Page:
It’s undoubtedly true that everyone who sets out to build a retaining wall believes their efforts will last. Trouble is, too few understand the basics behind success. That’s why so many installations fail prematurely.
Retaining Wall Construction is not a Recreational Sport
Success here begins with an appreciation of what you’re up against.
- It’s hot, heavy, dirty and expensive enough to make an understanding of the basics essential.
- Think of sloped earth like a slow-flowing river. It wants to move downhill and it never stops trying.
- The pressure it applies to anything in its way is strong and steady; each gain it makes against an unworthy retaining wall is gain that can never be won back. It’s like a big ratchet wrench.
- Add to this the dam-busting power of frost-heaved soil and you’ll see why building successful retaining walls requires beefy techniques, especially in Canada.
Drainage is Key to Retaining Wall Life
- If the soil behind a wall becomes saturated with water during late fall, it’ll expand with unstoppable force as it freezes. And it would take a nuclear submarine to survive that kind of pressure.
- That’s why the consistency of the soil behind the wall is crucial.
- Light, sandy soils and gravels drain well naturally, and are an excellent choice for backfilling.
- At the other extreme, heavy clay soils can hold water for a long time, even where drainage systems are properly installed. That’s why it’s dangerous to use heavy soil as backfill. Never do it.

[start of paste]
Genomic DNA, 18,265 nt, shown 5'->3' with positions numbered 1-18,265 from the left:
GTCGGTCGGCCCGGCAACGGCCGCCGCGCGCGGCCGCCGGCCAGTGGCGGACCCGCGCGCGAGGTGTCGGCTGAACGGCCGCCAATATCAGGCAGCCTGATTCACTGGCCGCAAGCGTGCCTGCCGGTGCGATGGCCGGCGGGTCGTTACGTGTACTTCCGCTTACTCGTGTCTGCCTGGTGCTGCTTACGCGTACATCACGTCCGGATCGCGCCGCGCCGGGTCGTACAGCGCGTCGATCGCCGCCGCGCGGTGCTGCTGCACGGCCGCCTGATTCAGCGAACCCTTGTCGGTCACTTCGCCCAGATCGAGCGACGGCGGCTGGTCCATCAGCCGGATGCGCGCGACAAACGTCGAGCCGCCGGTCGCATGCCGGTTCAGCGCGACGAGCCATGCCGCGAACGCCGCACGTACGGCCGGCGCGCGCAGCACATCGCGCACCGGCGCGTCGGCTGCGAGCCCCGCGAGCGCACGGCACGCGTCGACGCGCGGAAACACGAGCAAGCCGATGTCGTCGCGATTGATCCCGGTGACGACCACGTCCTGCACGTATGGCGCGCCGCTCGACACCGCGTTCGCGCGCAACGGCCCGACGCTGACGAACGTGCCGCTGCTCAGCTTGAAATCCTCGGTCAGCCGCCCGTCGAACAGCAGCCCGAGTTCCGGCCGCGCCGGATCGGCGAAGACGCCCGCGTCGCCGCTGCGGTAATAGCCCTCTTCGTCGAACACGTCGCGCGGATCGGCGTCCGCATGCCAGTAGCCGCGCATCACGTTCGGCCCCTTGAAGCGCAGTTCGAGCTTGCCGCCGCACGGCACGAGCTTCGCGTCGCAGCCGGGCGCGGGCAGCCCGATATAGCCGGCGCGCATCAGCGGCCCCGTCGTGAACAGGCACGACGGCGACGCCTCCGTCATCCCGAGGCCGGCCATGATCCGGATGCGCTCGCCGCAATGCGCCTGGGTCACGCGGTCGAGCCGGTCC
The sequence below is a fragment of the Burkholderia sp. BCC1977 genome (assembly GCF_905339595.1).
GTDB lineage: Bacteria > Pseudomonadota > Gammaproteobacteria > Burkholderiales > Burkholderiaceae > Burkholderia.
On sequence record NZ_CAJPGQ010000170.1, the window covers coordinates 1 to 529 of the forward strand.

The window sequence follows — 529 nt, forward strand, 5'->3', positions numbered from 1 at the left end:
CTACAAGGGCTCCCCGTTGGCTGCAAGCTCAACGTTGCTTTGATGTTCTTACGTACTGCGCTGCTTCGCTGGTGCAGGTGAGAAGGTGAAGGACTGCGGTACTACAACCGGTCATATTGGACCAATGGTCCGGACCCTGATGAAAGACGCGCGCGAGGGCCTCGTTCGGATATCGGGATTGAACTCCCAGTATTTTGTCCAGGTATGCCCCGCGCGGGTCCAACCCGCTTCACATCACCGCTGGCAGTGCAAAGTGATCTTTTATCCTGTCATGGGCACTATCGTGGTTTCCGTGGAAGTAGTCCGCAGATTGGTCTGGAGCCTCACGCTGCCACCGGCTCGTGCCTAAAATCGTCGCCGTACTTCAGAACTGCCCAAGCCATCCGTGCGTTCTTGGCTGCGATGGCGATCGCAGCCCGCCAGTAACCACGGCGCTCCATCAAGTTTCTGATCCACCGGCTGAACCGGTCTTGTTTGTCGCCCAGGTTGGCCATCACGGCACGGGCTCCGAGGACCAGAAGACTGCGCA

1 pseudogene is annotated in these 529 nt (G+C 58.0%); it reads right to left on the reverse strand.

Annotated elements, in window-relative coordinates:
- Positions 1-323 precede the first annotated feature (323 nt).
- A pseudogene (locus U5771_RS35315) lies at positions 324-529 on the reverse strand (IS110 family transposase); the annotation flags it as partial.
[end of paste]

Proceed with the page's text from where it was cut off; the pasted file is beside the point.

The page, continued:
Geogrid to the Rescue
- In the early 1980s a synthetic, flexible sheet material called geogrid made its way to Canada from England.
- Geogrid is installed within layers of backfill held behind a retaining wall, giving the soil enough tensile strength to resist the forces of gravity pulling it downhill.
- This takes much of the weight off the wall by thwarting the tendency of soil to flow downhill, boosting retaining wall reliability in a big way.
- This material comes as large pieces of flexible synthetic mesh laid down in layers within back-filled soil.
- Geogrid is easy to use, invisible in the finished installation, and an inexpensive way to ensure long-lasting, trouble-free retaining wall performance.
- Cost is less than a dollar per square foot for residential-grade versions.
Built-in Back Slope
- Heavy timbers, blocks or stone help to create a strong wall, but even these can topple under pressure.
- You can effectively increase the strength of any retaining wall by sloping it back into the earth.
- Five or even ten degrees of tilt is fine.
- This is why manufactured retaining wall systems include features that assure built-in back slope by the way parts interlock.
While slope and weight make retaining walls strong, sometimes even these aren’t enough. Why take a chance? To be sure that timber walls higher than 3 feet stand the test of time, consider running anchor cables back into the slope before back filling.
- The best approach is to twist some spiral earth anchors into undisturbed soil uphill from the wall.
- Then run galvanized cable back to the wall for support before burying everything.
- Earth anchors look like big corkscrews with a loop on top.
- You can get them at farm supply stores that carry fencing supplies.
- If there’s only bedrock uphill from your wall, that’s even better. Drill holes for 5/8-inch diameter expanding metal anchors to hold the cables before backfilling.
With the main secrets of retaining wall success laid out in the open, the job becomes less of a gamble and much more fun. And even if you hire a professional to do the work, it’s in your best interest to know about all the latest techniques and materials that lead to reliable results. Nothing is complicated when you’ve got all the facts. And in this case, facts translate into peace of mind. Rest assured, the only thing that’s going to defeat your well-drained, stoutly built, geogrided retaining wall is the next glaciation.